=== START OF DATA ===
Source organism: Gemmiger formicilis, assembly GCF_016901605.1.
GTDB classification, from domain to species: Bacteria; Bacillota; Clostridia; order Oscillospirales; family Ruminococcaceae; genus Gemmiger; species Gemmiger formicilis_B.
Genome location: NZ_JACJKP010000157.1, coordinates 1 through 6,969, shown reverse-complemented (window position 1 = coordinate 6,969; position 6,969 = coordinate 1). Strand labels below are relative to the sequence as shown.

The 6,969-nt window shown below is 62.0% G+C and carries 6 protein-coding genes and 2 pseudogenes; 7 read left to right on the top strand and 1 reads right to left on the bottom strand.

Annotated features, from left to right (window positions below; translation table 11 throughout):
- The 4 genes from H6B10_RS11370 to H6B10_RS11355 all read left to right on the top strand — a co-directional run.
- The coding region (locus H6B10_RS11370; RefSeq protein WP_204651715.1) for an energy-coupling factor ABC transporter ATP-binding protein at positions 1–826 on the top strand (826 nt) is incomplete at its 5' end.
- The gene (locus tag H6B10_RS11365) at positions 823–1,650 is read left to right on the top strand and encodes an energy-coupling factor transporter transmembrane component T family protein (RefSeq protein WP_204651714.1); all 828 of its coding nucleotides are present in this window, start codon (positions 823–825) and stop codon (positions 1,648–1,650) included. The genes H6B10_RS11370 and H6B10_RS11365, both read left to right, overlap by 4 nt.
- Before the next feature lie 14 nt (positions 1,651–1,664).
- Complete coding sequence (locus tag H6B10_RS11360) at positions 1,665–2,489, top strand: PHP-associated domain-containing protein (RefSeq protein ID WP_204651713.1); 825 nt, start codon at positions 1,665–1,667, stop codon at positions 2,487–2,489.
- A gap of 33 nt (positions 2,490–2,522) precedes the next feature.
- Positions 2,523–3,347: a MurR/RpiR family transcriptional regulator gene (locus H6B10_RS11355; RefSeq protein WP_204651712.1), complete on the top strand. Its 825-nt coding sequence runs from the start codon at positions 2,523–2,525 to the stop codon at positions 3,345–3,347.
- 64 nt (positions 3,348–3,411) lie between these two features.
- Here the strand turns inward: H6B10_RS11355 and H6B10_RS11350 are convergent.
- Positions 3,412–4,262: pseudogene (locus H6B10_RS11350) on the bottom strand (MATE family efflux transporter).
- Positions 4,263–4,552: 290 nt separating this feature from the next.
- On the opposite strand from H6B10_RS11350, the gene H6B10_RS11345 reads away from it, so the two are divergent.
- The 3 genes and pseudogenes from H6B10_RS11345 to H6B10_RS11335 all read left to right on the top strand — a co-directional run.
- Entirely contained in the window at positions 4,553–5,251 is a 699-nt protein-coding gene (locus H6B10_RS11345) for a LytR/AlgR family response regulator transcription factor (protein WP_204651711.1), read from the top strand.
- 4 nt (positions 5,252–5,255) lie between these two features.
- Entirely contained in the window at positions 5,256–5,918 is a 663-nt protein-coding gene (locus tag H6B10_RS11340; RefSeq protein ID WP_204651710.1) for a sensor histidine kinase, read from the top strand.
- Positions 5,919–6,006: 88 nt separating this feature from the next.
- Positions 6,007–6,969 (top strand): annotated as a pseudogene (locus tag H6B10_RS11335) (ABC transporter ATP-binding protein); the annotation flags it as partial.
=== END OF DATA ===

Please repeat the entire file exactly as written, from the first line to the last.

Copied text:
Source organism: Gemmiger formicilis, assembly GCF_016901605.1.
GTDB classification, from domain to species: Bacteria; Bacillota; Clostridia; order Oscillospirales; family Ruminococcaceae; genus Gemmiger; species Gemmiger formicilis_B.
Genome location: NZ_JACJKP010000157.1, coordinates 1 through 6,969, shown reverse-complemented (window position 1 = coordinate 6,969; position 6,969 = coordinate 1). Strand labels below are relative to the sequence as shown.

The 6,969-nt window shown below is 62.0% G+C and carries 6 protein-coding genes and 2 pseudogenes; 7 read left to right on the top strand and 1 reads right to left on the bottom strand.

Annotated features, from left to right (window positions below; translation table 11 throughout):
- The 4 genes from H6B10_RS11370 to H6B10_RS11355 all read left to right on the top strand — a co-directional run.
- The coding region (locus H6B10_RS11370; RefSeq protein WP_204651715.1) for an energy-coupling factor ABC transporter ATP-binding protein at positions 1–826 on the top strand (826 nt) is incomplete at its 5' end.
- The gene (locus tag H6B10_RS11365) at positions 823–1,650 is read left to right on the top strand and encodes an energy-coupling factor transporter transmembrane component T family protein (RefSeq protein WP_204651714.1); all 828 of its coding nucleotides are present in this window, start codon (positions 823–825) and stop codon (positions 1,648–1,650) included. The genes H6B10_RS11370 and H6B10_RS11365, both read left to right, overlap by 4 nt.
- Before the next feature lie 14 nt (positions 1,651–1,664).
- Complete coding sequence (locus tag H6B10_RS11360) at positions 1,665–2,489, top strand: PHP-associated domain-containing protein (RefSeq protein ID WP_204651713.1); 825 nt, start codon at positions 1,665–1,667, stop codon at positions 2,487–2,489.
- A gap of 33 nt (positions 2,490–2,522) precedes the next feature.
- Positions 2,523–3,347: a MurR/RpiR family transcriptional regulator gene (locus H6B10_RS11355; RefSeq protein WP_204651712.1), complete on the top strand. Its 825-nt coding sequence runs from the start codon at positions 2,523–2,525 to the stop codon at positions 3,345–3,347.
- 64 nt (positions 3,348–3,411) lie between these two features.
- Here the strand turns inward: H6B10_RS11355 and H6B10_RS11350 are convergent.
- Positions 3,412–4,262: pseudogene (locus H6B10_RS11350) on the bottom strand (MATE family efflux transporter).
- Positions 4,263–4,552: 290 nt separating this feature from the next.
- On the opposite strand from H6B10_RS11350, the gene H6B10_RS11345 reads away from it, so the two are divergent.
- The 3 genes and pseudogenes from H6B10_RS11345 to H6B10_RS11335 all read left to right on the top strand — a co-directional run.
- Entirely contained in the window at positions 4,553–5,251 is a 699-nt protein-coding gene (locus H6B10_RS11345) for a LytR/AlgR family response regulator transcription factor (protein WP_204651711.1), read from the top strand.
- 4 nt (positions 5,252–5,255) lie between these two features.
- Entirely contained in the window at positions 5,256–5,918 is a 663-nt protein-coding gene (locus tag H6B10_RS11340; RefSeq protein ID WP_204651710.1) for a sensor histidine kinase, read from the top strand.
- Positions 5,919–6,006: 88 nt separating this feature from the next.
- Positions 6,007–6,969 (top strand): annotated as a pseudogene (locus tag H6B10_RS11335) (ABC transporter ATP-binding protein); the annotation flags it as partial.